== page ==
There were quite a few. The telephone in the Hynek house was something super-nice from the period. We got it from the widow of a collector of vintage phones—she supplied almost all the phones on the show, including a vintage phone booth. We’re always looking for stuff that stands out as a nice piece [like the iconic Kit-Cat Klock in the kitchen], but being careful it's not something that overtakes what’s going on in the scene. We didn’t pick specific designers for the Hynek house; we found stuff that was similar. We don’t want the audience thinking, "Oh, I recognize that as so-and-so’s chair."
Even simple stuff, like finding the correct oven: Storyline-wise, it had to work, so we had specialist gas fitters come in and make this wonderful vintage-looking piece actually work.
I have a wonderful set decorator, Janessa Hitsman, who loves to get into the finer details of things, making sure that a typewriter is exactly 1951 and not '52. We want to get it right. Sometimes you can get away with little things, but it’s all about making the period feel correct and keeping the audience in the story, believing where they are.
Lighting plays such an important role in the show; it’s so moody and noir-ish. How did you think about it?
Lighting is not something I completely leave to the DP; it becomes a discussion. It’s something I’m cognizant of from the beginning, giving them as many different tools in their box as possible to use.
That can be the difference between certain practical lighting on the desk or something that's a lot more built-in, such as in the Majestic 12 set. There's a very typical bulkhead light that appears in 100 different shows every week, but I didn’t want it to be like that… I wanted it to feel designed for that space, period correct and that it had something that made it cool and different. They're actually from old British trains [and salvaged from a factory in the Midlands]. They’re built bulletproof, they can withstand a bomb blast, and the Majestic 12 room is supposed to feel like a bunker, so they had an ideal aesthetic with all this protection around the light.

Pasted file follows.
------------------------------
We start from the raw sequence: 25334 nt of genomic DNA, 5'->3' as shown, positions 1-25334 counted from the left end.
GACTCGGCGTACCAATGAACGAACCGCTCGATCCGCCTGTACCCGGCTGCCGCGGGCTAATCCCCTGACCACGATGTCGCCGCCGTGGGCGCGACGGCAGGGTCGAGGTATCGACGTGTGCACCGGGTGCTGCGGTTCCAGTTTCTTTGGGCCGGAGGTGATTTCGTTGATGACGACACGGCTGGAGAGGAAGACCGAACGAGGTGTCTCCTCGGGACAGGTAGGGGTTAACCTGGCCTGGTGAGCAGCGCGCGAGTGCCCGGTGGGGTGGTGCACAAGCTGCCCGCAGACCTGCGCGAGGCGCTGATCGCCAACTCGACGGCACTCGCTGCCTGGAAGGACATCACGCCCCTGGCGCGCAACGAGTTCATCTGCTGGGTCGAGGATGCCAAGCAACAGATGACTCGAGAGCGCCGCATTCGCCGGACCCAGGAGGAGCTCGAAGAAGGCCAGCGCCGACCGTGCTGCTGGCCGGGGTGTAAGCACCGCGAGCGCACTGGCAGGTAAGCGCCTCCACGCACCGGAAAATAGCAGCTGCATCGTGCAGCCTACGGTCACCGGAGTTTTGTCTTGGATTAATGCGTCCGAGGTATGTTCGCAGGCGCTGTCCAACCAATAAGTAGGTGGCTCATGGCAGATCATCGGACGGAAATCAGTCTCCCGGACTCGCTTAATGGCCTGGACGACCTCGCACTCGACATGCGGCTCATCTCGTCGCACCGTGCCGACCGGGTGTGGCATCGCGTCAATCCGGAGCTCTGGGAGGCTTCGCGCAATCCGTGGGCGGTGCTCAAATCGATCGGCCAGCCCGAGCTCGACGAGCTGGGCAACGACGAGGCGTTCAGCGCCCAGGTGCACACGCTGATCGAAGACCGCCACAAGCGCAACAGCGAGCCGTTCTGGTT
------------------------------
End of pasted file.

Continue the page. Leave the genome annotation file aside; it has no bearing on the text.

Coming from England, I’m a big fan of James Bond movies; Ken Adam is an amazing production designer [who designed the James Bond films in the 1960s and '70s and the famous war room in Stanley Kubrick’s Dr. Strangelove]. I wanted to pay some small homage to him with the Majestic 12 room, so we designed that light to be reminiscent of the one in Dr. Strangelove.
What other lighting elements were important?
Thinking about the lights on the desk, we wanted to give this vibe that there were several people in the room [whose faces you may never see], just unknowable people in the darkness. There are a couple of scenes when you first see it where they lean forward and reveal themselves in the light through the cigar smoke. It gave this secretive vibe to the whole room.
In the Hynek house, it was about using the windows and the skylight above the kitchen. I came across the work of several period architects, but one of my favorites was [Los Angeles modernist] A. Quincy Jones. There was a particular house [of his] that inspired the Hynek house, which had a skylight with a nice wooden grill detail over it. But there was actually a practical element to it; it meant we could light the characters without having to push them right against the sink and the outside windows.
What other practical concerns do you need to think about?
Film school taught me about cinema, lighting and angles, so I tend to visualize sets from within the frame of a camera, and plan for shots in my head. They don't always have to use them, but they're there. I'm planning ahead right from the beginning.